John Lee Hooker

Besides birthing six-string boogie and being among the first generation of rural Mississippi musicians to take the blues up Electric Avenue, John Lee Hooker — who played a series of Gibsons including Gold Tops and thin hollow bodies, and Epiphone Sheratons, during his long career — had a flair for portraying the deep, dark complexities of stormy emotions and shadowy existential entanglement in his songs that was far beyond the reach of most early blues songwriters. As a result, he remains the very epitome of what Muddy Waters called “deep blues” to many fans of the genre.
           
Sure, the late, great pioneer who was born on a farm outside of Clarksdale, Mississippi on August 22, 1917 is best known for romping, stomping, oft-covered classics like “Boogie Chillen,” “One Bourbon, One Scotch, One Beer” and “Boom Boom,” but he was supremely adept at wrestling with such topics as depression, death, domestic violence, the existence of God, sacred retribution and wanton criminality.  
           
Here’s a list of 10 of Hooker’s finest dark and stormy performances:

 

• “Dark Room”: Hooker’s definitive take on depression is a harrowing, a portrait of a man in the throes of abject loss. His solo version on the absolute must-have album Alone, recorded at New York’s Hunter College in 1976, induces shivers while stripping the emotional language of blues guitar to the bone. His gutbucket picking sounds like a call from the beyond. Hooker knew how profound this performance was. When it concludes, there is absolute silence until he leans into the microphone and intones, rhetorically, “How deep and how low do it get?”
 
• “I’m Bad Like Jesse James”: This song is literally a prolonged death threat to a friend who’s spreading rumors about its protagonist’s wife, and one of his darkest spoken word pieces. “I got three boys who do my dirty work,” Hooker intones. “I’m the big boss. You won’t see me. They might cut you. They might shoot you.” The song ends with Hooker imitating the gurgling sounds of a man drowning. The definitive version is especially tasty thanks to the support of the Muddy Waters Band, on the Live At the Café Au Go-Go recording from 1967.
 
• “Crawlin’ King Snake”: This was Hooker’s breakthrough hit from 1949, which reached number one on the R&B charts. It was a template for his boogie style as well as a swaggering piece of male braggadocio with a hint of threat. “I’m a crawlin’ king snake,” Hooker resonates, “And I rules my den.” Hooker recorded many versions of this tune during his lifetime, in addition to the original single on Modern Records.
 
• “When My First Wife Quit Me”: Another early Hooker single, from 1948, this song explains a hobo’s life of wandering, citing his partner’s departure as what “put me out on the road.” Hooker had a gift for giving voice to the emotions and patterns of the destitute in his compositions, although he always held a day job or derived a steady income from his music. Fans of R.L. Burnside might be familiar with Burnside’s version of this song. Burnside cited Hooker, Water and Fred McDowell as his three primary influences.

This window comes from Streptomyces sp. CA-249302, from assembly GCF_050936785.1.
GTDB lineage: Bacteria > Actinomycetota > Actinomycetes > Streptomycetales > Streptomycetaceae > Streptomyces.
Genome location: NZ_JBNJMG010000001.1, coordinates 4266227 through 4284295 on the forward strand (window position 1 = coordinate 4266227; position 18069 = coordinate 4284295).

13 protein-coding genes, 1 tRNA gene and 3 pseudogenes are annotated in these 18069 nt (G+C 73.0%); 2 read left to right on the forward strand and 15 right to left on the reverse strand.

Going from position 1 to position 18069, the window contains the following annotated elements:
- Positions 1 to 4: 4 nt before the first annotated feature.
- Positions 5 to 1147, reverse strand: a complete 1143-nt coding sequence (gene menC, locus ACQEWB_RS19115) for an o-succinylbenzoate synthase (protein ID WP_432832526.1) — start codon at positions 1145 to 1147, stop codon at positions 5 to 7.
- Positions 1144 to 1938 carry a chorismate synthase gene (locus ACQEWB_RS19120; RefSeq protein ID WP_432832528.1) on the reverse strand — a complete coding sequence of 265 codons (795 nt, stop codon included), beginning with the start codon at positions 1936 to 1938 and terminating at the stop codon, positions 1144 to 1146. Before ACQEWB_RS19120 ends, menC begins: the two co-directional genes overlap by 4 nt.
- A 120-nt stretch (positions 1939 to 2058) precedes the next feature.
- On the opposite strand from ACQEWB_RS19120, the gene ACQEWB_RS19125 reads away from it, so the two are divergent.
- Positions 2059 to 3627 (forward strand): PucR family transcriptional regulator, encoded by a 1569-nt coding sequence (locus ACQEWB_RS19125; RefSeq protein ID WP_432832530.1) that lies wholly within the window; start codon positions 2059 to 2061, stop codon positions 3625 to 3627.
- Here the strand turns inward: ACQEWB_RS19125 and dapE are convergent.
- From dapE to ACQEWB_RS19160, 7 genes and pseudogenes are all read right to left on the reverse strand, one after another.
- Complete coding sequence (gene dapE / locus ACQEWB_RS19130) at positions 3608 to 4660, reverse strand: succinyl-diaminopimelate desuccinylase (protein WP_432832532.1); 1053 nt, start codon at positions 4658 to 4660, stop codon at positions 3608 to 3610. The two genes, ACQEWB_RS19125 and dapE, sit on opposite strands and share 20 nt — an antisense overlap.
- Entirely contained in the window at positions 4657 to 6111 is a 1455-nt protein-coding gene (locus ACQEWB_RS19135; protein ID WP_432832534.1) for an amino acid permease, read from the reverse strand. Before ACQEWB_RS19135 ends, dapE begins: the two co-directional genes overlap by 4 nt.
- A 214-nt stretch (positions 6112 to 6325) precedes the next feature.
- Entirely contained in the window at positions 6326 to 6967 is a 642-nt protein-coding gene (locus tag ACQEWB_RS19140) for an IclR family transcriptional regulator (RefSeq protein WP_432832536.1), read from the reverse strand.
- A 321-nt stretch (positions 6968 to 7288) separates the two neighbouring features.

• “Burning Hell”: This single’s message, questioning the existence of God, was too risky for record labels when Hooker recorded the song in 1959. It finally surfaced for the first time in 1992. Even today, with the country on a wave of cultural recidivism, only the most daring, nonconformists would dare record and attempt to release such a tune. As it is, the song is one of Hooker’s heaviest blues and is still a piece of work to be reckoned with on every level.
 
• “I Cover the Waterfront”: This song is a jazz standard that Hooker recorded several variations on over the decades, including a pairing with Van Morrison. It was inspired by a lurid pulp novel about smuggling, written in 1932. Hooker sings from the point of view of the detective, eschewing the role of bad guy for a change. Delivered in an unusually plaintive voice, Hooker cut his definitive version during his late ’50s/early ’60s tenure with Chess Records.
 
• “Tupelo”: Another talking blues, Hooker’s “ Tupelo,” also know as “Tupelo Blues,” recounts the story of the lives lost during the 1936 flood of the Mississippi Delta and, in particular, the city of “Tupelo,” which was devastated. The accompanying tornado killed 230 people and was ranked as the fourth deadliest in American history — exactly the kind of dark, unhinged event that would attract Hooker’s brooding imagination. And by the way, Hooker was actually illiterate. He wrote and carried all of his material exclusively in memory.
 
• “Mad Man Blues”: This is also one of Hooker’s earliest Chess sides and brims with violence. Its brutality contrasts its good-time boogie beat, chipped out by Hooker’s guitar and foot stomping accompaniment. He threatens to take his cheating woman down by the river to hang her in the dead of night, and punctuates the promise with a desperate, nagging two-note solo that’s pure deranged passion.
 
• “I’ll Never Get Out of These Blues Alive”: “I’ll be doomed to the blues/And have the blues till the day I die,” Hooker sings, proclaiming a life of solitary loneliness and insomnia. Although the song dates back to Hooker’s Chess and Modern era, there’s a deep, dark version on Alone that’s definitive.
 
• “Trick Bag (Shoppin’ For My Tombstone)”: “Life ain’t no good with she’s gone,” Hooker sings at the start of this improvisational blues fueled by his lean vocals and hot-wired single-note licks. It’s another of his many essays in devastated heartbreak, and yet another testimonial to the emotional potency of his art.